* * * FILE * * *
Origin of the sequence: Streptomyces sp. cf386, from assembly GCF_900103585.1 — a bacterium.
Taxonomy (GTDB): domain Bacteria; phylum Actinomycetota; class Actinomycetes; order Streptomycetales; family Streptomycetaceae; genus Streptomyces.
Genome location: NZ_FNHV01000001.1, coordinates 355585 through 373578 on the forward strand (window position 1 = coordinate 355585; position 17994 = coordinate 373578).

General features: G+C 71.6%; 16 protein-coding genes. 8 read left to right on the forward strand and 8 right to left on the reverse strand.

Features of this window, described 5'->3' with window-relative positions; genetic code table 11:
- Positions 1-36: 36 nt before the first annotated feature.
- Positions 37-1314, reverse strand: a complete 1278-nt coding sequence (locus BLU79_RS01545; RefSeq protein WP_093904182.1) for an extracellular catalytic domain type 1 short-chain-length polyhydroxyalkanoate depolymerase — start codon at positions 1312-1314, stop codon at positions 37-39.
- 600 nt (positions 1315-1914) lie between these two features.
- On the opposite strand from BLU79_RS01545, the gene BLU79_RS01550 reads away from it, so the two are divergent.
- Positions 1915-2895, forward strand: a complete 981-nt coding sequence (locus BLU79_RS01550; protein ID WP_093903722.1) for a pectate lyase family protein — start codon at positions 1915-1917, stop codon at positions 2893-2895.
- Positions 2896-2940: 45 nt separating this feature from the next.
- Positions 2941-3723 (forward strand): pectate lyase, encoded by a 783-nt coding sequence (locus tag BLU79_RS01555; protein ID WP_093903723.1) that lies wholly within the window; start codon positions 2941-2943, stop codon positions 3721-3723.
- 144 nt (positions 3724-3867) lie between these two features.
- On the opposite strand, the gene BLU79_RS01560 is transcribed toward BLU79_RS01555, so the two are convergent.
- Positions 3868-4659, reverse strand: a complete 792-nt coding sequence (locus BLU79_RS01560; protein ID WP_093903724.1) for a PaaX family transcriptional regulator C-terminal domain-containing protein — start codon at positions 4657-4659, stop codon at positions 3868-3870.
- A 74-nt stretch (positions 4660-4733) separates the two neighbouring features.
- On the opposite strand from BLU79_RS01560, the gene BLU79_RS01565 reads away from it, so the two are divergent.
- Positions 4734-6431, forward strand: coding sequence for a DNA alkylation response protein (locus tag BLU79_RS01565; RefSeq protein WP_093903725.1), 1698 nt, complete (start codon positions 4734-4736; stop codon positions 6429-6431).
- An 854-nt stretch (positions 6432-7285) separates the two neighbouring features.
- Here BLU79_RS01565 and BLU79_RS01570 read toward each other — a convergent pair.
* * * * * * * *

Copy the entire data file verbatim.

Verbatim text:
Origin of the sequence: Streptomyces sp. cf386, from assembly GCF_900103585.1 — a bacterium.
Taxonomy (GTDB): domain Bacteria; phylum Actinomycetota; class Actinomycetes; order Streptomycetales; family Streptomycetaceae; genus Streptomyces.
Genome location: NZ_FNHV01000001.1, coordinates 355585 through 373578 on the forward strand (window position 1 = coordinate 355585; position 17994 = coordinate 373578).

General features: G+C 71.6%; 16 protein-coding genes. 8 read left to right on the forward strand and 8 right to left on the reverse strand.

Features of this window, described 5'->3' with window-relative positions; genetic code table 11:
- Positions 1-36: 36 nt before the first annotated feature.
- Positions 37-1314, reverse strand: a complete 1278-nt coding sequence (locus BLU79_RS01545; RefSeq protein WP_093904182.1) for an extracellular catalytic domain type 1 short-chain-length polyhydroxyalkanoate depolymerase — start codon at positions 1312-1314, stop codon at positions 37-39.
- 600 nt (positions 1315-1914) lie between these two features.
- On the opposite strand from BLU79_RS01545, the gene BLU79_RS01550 reads away from it, so the two are divergent.
- Positions 1915-2895, forward strand: a complete 981-nt coding sequence (locus BLU79_RS01550; protein ID WP_093903722.1) for a pectate lyase family protein — start codon at positions 1915-1917, stop codon at positions 2893-2895.
- Positions 2896-2940: 45 nt separating this feature from the next.
- Positions 2941-3723 (forward strand): pectate lyase, encoded by a 783-nt coding sequence (locus tag BLU79_RS01555; protein ID WP_093903723.1) that lies wholly within the window; start codon positions 2941-2943, stop codon positions 3721-3723.
- 144 nt (positions 3724-3867) lie between these two features.
- On the opposite strand, the gene BLU79_RS01560 is transcribed toward BLU79_RS01555, so the two are convergent.
- Positions 3868-4659, reverse strand: a complete 792-nt coding sequence (locus BLU79_RS01560; protein ID WP_093903724.1) for a PaaX family transcriptional regulator C-terminal domain-containing protein — start codon at positions 4657-4659, stop codon at positions 3868-3870.
- A 74-nt stretch (positions 4660-4733) separates the two neighbouring features.
- On the opposite strand from BLU79_RS01560, the gene BLU79_RS01565 reads away from it, so the two are divergent.
- Positions 4734-6431, forward strand: coding sequence for a DNA alkylation response protein (locus tag BLU79_RS01565; RefSeq protein WP_093903725.1), 1698 nt, complete (start codon positions 4734-4736; stop codon positions 6429-6431).
- An 854-nt stretch (positions 6432-7285) separates the two neighbouring features.
- Here BLU79_RS01565 and BLU79_RS01570 read toward each other — a convergent pair.